How to research political candidates
A follow-up to the checklist of things to do before election day, this post gives an overview of 4 criteria for evaluating political candidates, seeing through distortion techniques, and 5 places voters might find candidate information.
It is critical to a democratic society that its citizens participate in government in an informed manner. Nowhere is this need for information greater than in the voting booth. Sadly, it can be extremely difficult to locate even basic elections information such as how to register to vote or who will be on the ballot on election day.
Even if a citizen does manage to register and figure out which candidates will be on the ballot, she/he is often left clueless about how to choose between those candidates, especially at the local level. Deciding who to vote for is very much a matter of both knowing where to look for information on candidates and then knowing how to make judgments about that information.
You can evaluate a candidate based on in four kinds of information.
- First, you can look at what a candidate DOES, one of the best ways to evaluate them. Unfortunately, finding a candidate's record can be difficult for incumbents and downright impossible for challengers. Plus, even if you find those records, figuring out what they mean can be confusing.
- Second, you can judge a candidate based on WHO they are: their story, character, experience, perspectives, and associations. Some of their biography, often found in campaign web sites or fliers, will be factual: how long they've held particular jobs and what community and professional organizations they belong to. Other parts, such as their character, are harder to judge. By seeing a candidate, either in a televised debate or in person, you can often get an intuitive sense of how they see the world from how they carry themselves and interact with the other candidates.
- This intuitive sense of a candidate can lead you to a third way of evaluating them: what they SAY. This is often the easiest information to find, as politicians make a lot of public statements and speeches and even take stands on particular issues on their web sites. Sadly, this is not the best way to judge a candidate, because you can't always tell if they are being truthful. However, comparing their records to their speeches can help you evaluate their character.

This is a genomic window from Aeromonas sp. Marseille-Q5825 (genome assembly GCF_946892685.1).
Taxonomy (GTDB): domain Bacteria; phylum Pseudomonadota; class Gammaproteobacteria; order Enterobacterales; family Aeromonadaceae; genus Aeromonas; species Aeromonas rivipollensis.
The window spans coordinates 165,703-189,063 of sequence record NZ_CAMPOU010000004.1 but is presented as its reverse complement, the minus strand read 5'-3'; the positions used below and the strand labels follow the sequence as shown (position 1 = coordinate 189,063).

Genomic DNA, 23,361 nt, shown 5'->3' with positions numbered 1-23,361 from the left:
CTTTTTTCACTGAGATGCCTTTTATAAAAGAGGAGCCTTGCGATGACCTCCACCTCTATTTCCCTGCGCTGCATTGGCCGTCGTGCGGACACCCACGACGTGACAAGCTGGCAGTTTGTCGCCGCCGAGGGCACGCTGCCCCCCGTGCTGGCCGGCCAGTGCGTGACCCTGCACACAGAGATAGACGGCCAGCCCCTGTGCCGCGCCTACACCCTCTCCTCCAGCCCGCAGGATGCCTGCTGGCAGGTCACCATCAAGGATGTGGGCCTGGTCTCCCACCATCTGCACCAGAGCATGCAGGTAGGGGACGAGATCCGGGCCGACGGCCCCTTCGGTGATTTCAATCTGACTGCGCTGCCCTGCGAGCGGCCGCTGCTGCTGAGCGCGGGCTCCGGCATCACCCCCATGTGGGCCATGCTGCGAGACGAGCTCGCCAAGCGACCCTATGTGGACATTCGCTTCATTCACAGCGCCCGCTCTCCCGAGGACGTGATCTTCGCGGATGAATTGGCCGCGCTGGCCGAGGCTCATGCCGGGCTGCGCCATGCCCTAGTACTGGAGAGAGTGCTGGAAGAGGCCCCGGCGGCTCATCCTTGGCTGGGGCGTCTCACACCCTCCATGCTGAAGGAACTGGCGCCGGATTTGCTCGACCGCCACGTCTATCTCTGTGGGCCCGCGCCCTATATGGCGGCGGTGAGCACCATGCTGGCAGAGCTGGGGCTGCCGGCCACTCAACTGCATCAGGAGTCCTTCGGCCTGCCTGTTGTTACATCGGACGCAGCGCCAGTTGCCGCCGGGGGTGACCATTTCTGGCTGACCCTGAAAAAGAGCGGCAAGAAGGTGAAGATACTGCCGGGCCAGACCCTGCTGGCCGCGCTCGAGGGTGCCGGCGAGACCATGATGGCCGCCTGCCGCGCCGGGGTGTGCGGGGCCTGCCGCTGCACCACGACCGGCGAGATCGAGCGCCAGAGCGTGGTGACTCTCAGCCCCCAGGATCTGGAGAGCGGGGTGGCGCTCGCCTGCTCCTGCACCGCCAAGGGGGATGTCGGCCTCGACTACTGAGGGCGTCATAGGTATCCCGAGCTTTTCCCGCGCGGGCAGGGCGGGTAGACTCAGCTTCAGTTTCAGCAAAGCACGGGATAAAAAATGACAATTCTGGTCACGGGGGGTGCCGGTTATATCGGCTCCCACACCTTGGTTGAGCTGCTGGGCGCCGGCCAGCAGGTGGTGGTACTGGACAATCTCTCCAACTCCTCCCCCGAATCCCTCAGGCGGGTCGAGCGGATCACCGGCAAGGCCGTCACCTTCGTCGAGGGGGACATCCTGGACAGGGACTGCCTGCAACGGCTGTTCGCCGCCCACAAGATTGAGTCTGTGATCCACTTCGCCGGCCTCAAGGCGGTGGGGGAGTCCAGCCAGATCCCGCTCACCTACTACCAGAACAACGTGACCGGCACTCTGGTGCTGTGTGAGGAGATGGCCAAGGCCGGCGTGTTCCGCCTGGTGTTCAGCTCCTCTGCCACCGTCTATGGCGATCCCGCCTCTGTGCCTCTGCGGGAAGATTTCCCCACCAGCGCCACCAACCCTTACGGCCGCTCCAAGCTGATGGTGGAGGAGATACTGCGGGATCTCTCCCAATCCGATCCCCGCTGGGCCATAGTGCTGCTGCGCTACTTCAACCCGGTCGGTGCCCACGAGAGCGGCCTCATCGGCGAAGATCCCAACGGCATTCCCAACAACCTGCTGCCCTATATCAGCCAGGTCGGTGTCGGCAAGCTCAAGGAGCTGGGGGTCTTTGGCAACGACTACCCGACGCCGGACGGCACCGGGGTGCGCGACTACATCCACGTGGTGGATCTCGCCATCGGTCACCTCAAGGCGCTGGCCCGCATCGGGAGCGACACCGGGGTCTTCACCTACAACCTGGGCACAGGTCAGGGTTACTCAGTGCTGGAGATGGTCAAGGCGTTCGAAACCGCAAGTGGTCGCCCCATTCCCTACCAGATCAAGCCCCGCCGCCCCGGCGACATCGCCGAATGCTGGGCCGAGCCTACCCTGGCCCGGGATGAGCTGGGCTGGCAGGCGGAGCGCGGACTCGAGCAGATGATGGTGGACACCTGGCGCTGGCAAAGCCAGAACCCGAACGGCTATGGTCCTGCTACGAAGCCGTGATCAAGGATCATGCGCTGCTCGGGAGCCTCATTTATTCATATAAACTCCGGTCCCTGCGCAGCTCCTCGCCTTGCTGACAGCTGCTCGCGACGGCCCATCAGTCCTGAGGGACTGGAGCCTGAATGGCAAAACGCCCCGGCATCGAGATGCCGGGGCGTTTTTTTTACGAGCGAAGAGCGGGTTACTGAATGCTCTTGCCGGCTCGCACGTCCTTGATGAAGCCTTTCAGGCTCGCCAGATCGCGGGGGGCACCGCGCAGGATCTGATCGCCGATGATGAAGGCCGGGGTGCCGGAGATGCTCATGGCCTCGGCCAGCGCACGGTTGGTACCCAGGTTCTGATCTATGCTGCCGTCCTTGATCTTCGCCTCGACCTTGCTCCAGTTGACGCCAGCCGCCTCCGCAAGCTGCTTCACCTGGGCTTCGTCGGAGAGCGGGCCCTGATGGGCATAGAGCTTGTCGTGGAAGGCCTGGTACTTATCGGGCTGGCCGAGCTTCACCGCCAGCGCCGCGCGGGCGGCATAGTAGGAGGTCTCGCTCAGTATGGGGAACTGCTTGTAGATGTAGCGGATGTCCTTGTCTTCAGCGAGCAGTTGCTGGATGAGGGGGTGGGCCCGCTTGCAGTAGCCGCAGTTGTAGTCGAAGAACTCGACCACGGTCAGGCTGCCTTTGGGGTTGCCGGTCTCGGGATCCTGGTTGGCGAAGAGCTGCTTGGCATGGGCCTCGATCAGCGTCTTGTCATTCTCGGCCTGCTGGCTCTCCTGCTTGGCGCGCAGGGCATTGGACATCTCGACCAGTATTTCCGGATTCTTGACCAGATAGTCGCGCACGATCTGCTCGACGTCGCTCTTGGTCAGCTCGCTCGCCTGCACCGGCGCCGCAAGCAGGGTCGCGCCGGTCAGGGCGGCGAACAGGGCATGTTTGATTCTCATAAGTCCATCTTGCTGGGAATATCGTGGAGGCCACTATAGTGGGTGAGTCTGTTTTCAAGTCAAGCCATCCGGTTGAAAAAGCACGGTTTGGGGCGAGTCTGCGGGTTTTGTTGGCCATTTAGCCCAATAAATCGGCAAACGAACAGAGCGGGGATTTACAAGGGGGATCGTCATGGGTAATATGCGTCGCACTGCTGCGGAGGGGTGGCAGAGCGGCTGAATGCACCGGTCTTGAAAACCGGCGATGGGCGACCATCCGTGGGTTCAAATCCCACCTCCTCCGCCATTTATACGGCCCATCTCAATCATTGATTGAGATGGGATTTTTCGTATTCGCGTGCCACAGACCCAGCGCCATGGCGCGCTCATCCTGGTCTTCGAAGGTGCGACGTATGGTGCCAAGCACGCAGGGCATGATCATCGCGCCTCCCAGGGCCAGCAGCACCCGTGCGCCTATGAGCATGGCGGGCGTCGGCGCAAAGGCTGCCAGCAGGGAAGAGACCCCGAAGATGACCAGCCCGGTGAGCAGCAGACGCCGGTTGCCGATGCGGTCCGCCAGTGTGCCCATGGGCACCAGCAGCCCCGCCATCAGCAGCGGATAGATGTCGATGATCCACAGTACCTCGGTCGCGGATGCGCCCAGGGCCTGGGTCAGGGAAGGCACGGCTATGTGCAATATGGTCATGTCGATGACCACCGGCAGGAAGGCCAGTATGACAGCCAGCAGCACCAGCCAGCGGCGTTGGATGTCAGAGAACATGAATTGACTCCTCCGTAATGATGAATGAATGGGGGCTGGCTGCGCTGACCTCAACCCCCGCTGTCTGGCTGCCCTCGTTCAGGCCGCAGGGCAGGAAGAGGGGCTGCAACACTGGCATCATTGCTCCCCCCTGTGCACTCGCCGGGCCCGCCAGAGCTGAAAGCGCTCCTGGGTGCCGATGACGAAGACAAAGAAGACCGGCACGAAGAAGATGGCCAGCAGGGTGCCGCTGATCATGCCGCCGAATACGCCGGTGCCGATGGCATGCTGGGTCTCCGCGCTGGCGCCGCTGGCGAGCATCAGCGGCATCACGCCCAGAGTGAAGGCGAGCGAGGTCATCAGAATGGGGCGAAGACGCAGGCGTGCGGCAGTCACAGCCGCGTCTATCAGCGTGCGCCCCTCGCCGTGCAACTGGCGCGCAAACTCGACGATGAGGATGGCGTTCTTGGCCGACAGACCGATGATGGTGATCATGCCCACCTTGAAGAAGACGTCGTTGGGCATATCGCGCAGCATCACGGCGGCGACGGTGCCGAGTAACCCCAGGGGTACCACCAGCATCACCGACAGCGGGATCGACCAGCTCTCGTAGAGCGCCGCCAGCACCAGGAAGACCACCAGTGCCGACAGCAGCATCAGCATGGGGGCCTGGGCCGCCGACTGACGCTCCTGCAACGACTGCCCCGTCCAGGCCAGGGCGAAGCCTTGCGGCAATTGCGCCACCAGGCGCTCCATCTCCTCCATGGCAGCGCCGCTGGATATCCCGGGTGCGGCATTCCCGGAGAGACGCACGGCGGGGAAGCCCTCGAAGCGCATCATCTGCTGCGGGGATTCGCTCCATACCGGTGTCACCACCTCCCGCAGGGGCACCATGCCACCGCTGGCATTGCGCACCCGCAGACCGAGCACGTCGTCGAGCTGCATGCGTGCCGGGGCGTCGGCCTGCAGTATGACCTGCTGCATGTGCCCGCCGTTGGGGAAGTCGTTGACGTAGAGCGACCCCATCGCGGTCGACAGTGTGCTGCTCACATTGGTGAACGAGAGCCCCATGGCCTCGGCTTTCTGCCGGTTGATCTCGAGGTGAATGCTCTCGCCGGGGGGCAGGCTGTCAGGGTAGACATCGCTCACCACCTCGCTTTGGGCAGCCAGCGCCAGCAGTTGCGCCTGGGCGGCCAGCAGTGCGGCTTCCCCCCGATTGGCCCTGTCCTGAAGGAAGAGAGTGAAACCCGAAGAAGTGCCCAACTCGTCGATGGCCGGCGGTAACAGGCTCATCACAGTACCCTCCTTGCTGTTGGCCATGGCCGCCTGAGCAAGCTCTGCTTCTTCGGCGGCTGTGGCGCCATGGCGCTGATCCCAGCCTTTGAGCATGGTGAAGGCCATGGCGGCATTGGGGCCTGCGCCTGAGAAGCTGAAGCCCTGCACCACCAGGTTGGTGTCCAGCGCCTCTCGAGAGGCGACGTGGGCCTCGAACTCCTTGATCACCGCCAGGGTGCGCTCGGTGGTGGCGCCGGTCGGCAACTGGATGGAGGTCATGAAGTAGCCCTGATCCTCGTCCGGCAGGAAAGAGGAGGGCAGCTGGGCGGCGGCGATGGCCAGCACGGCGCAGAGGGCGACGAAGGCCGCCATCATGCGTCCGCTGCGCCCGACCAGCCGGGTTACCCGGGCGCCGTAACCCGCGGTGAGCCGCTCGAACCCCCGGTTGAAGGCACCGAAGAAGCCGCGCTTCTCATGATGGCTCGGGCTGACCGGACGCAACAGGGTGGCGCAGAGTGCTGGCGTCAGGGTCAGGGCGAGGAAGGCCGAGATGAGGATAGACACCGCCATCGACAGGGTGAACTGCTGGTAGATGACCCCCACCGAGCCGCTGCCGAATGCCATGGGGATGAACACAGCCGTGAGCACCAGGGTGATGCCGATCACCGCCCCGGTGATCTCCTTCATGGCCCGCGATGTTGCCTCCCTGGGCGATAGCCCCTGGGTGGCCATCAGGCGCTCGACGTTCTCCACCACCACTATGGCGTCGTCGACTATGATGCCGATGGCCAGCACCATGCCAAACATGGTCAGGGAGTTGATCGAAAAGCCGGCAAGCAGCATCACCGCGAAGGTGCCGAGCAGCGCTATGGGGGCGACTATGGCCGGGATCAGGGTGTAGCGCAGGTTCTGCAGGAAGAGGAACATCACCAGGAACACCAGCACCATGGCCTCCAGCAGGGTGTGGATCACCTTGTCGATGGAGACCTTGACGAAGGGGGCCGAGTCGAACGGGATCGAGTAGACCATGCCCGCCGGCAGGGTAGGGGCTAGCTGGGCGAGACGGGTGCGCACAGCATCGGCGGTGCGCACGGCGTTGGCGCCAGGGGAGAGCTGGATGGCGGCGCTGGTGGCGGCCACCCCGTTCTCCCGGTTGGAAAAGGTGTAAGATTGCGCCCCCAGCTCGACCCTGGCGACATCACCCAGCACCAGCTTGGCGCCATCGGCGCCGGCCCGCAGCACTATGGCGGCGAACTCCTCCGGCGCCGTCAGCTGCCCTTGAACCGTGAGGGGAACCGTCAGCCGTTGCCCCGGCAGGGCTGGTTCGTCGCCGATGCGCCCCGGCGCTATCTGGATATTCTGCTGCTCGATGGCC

- Finally, you can judge a candidate based on what OTHER PEOPLE say about them. Obviously, you should be very cautious about believing what an opponent says, as they have a definite interest in making the other candidate look bad. Nonetheless, opponents often point out areas of significant disagreement and this can help you know where they stand on key issues. In addition, you can look at a candidate's endorsements. Are these endorsers people whose opinion you respect and generally agree with? Are there any particular professions which might be best qualified to evaluate this candidate? Lawyers, for instance, might best evaluate judicial candidates. But, be careful when listening to other people's opinions, to always listen for bias.
The League of Women Voters has a great section on seeing through distortion techniques in their "How to Judge a Candidate" article.
Understanding these four ways of judging a candidate are not enough, you also need to know where to find the information that will let you flesh out these four areas. There are a number of different places you can look, but most of them fall into the following categories:
- Government records can be difficult to interpret without background information, but are the best source for factual information about candidates, particularly the records and job performance of incumbents.
- Various community groups can be very helpful in interpreting public records: non-partisans (such as libraries) make a point of being unbiased; advocates are clear about their issues and bias; and professionals are often uniquely positioned to evaluate a member of or an issue within their profession.
- News media can be one of your best and, often, only sources of information for local races and may also consider local concerns when covering national races.
- Debates, whether in-person or recorded, can give a great deal of information. You can use your intuition to judge what a candidate communicates non-verbally.
- Campaign publications, be they web sites or flyers in the mail, are self-promotional in nature, but they can often give insight into who the candidate is and what they think makes them the better choice.